(Solution) - Argumentative essay



The final draft of this essay should be 750–1200 words, or 3-4 double-spaced pages (plus a Works Cited Page). 


Direct this essay to a diverse audience of classmates. Assume various ethnicities, ages, and backgrounds, and assume your readers are both curious and reasonably educated. 


You should be able to follow your preliminary “outline” to create your overall structure for this essay. Here is one way to organize your research essay: 

Introduction: In the initial draft, include your topic, your claim (or viewpoint) that you plan to defend, and a brief summary of your plan of presenting the evidence. Return to this introduction when you begin your revisions and rework it in terms of voice and interest. 

Body: Aim for 3-5 supporting points, and devote one or two separate body paragraphs to each point. State each point as a way of creating a topic sentence for an evidence paragraph. Each evidence paragraph should have specific support by way of facts, statistics, examples, or other details. Because your Essay 2 topic was more immediate to you, you might have used personal examples. Rely on more objective support here. No use of I, me, or we in the essay.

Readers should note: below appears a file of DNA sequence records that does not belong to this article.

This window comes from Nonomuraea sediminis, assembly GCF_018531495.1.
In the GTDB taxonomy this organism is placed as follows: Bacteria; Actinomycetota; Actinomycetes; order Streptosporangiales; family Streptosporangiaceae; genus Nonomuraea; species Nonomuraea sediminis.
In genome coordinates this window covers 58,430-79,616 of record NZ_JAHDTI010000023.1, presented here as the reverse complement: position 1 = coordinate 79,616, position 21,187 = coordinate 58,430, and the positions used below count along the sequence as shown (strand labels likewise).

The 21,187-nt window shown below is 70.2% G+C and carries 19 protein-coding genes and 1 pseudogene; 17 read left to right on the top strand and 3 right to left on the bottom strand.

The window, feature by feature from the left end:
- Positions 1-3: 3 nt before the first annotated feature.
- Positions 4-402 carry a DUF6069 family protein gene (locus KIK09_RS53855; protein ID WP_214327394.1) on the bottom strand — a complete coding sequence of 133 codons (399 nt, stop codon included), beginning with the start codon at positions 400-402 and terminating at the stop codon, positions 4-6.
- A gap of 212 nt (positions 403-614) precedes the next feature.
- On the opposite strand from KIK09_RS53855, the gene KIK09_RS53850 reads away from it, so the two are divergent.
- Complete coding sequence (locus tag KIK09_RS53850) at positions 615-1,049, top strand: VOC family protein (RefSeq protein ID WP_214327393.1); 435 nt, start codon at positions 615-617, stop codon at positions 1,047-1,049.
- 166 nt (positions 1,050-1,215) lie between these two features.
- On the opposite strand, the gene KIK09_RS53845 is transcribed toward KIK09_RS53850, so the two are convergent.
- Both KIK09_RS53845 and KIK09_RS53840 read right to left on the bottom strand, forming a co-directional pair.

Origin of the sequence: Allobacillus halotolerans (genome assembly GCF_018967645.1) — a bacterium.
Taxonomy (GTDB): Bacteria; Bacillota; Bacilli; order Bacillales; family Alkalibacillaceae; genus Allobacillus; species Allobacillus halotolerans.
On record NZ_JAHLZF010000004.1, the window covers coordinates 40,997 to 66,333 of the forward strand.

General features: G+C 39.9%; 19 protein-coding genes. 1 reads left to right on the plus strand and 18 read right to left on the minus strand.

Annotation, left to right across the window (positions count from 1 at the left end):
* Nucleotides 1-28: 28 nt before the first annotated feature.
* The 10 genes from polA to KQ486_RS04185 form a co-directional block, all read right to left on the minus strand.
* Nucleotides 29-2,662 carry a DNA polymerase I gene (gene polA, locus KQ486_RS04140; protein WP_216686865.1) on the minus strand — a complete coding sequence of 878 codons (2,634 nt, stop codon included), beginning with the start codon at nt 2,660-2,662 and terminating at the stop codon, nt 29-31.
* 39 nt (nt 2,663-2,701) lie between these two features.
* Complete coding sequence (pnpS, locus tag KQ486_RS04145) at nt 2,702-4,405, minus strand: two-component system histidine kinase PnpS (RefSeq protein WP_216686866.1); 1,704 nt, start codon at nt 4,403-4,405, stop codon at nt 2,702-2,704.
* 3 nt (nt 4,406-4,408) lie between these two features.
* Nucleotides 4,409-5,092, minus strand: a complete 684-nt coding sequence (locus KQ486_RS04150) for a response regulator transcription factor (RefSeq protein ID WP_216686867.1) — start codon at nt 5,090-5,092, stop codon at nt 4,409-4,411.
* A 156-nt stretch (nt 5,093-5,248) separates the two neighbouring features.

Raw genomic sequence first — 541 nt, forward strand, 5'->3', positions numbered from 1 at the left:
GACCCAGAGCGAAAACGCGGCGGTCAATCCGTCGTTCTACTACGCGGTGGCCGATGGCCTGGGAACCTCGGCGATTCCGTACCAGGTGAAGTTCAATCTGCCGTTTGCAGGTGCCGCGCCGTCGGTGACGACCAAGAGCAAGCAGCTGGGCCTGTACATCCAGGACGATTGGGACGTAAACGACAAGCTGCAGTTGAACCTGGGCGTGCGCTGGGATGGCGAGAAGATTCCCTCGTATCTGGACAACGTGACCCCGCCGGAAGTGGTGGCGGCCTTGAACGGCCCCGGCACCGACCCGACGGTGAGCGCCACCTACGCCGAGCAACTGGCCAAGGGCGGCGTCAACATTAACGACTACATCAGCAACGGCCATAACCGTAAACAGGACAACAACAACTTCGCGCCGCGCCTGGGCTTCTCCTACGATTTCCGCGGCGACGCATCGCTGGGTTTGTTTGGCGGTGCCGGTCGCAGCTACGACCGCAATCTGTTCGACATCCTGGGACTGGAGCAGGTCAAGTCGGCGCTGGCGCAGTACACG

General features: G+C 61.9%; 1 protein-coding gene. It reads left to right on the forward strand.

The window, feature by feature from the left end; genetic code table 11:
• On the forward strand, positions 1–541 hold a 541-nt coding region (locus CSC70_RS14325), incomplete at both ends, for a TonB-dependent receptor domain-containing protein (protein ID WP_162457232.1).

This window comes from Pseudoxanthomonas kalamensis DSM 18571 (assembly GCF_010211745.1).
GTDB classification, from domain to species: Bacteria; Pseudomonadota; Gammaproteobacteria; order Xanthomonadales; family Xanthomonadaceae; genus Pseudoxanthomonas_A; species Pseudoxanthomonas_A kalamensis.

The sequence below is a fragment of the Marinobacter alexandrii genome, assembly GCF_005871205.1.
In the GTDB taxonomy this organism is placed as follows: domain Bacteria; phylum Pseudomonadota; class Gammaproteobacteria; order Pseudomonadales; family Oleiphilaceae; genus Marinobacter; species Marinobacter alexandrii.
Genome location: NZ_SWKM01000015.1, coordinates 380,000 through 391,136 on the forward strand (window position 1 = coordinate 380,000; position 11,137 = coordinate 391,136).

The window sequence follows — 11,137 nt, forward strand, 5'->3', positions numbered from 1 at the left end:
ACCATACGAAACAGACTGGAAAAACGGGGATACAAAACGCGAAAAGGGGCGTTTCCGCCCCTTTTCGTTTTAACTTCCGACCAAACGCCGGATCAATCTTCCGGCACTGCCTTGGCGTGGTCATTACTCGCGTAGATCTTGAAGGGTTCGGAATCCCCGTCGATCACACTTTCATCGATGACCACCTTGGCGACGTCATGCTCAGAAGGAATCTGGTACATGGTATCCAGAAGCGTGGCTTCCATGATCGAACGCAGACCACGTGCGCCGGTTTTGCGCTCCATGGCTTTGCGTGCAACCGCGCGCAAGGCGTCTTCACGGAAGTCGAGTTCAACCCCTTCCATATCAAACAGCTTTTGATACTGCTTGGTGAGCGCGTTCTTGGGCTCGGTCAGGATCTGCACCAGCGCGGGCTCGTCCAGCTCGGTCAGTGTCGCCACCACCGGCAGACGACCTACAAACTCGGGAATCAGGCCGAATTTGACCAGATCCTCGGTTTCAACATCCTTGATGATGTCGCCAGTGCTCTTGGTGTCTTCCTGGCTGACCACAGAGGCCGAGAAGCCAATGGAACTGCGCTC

Counterargument: After you present your defense, devote one or two developed paragraphs to counterarguments. Begin this part of your paper with a clear transition that indicates an opposing viewpoint. For example, you could begin, "Critics disagree with _______ and feel that _______ is more appropriate. The counterargument portion should clearly state the most reasonable counter position, but it may reference more than one opposing viewpoint. Explain the most compelling counterargument(s); then refute the opposition. Be fair and respectful to your audience, keeping in mind that you are trying to win over readers who don’t agree with you. Offending, insulting, or demeaning skeptical readers will not convince them to accept (or even 



ENGL1302 Essay 3 Instructions 

consider) your viewpoint. Remember: “Be confident but not overbearing...readers nearly always tune out a harsh or insensitive voice, and they are less likely to be convinced by a wishy-washy one” (Inventing Arguments, 164). Use strong, reasonable details to overcome opposing viewpoints. 

Conclusion: The conclusion is an important summing up and review of your evidence and defense. Give your audience a satisfying sense of closure, and leave them with a solid sense of your integrity and your reasonable voice. 


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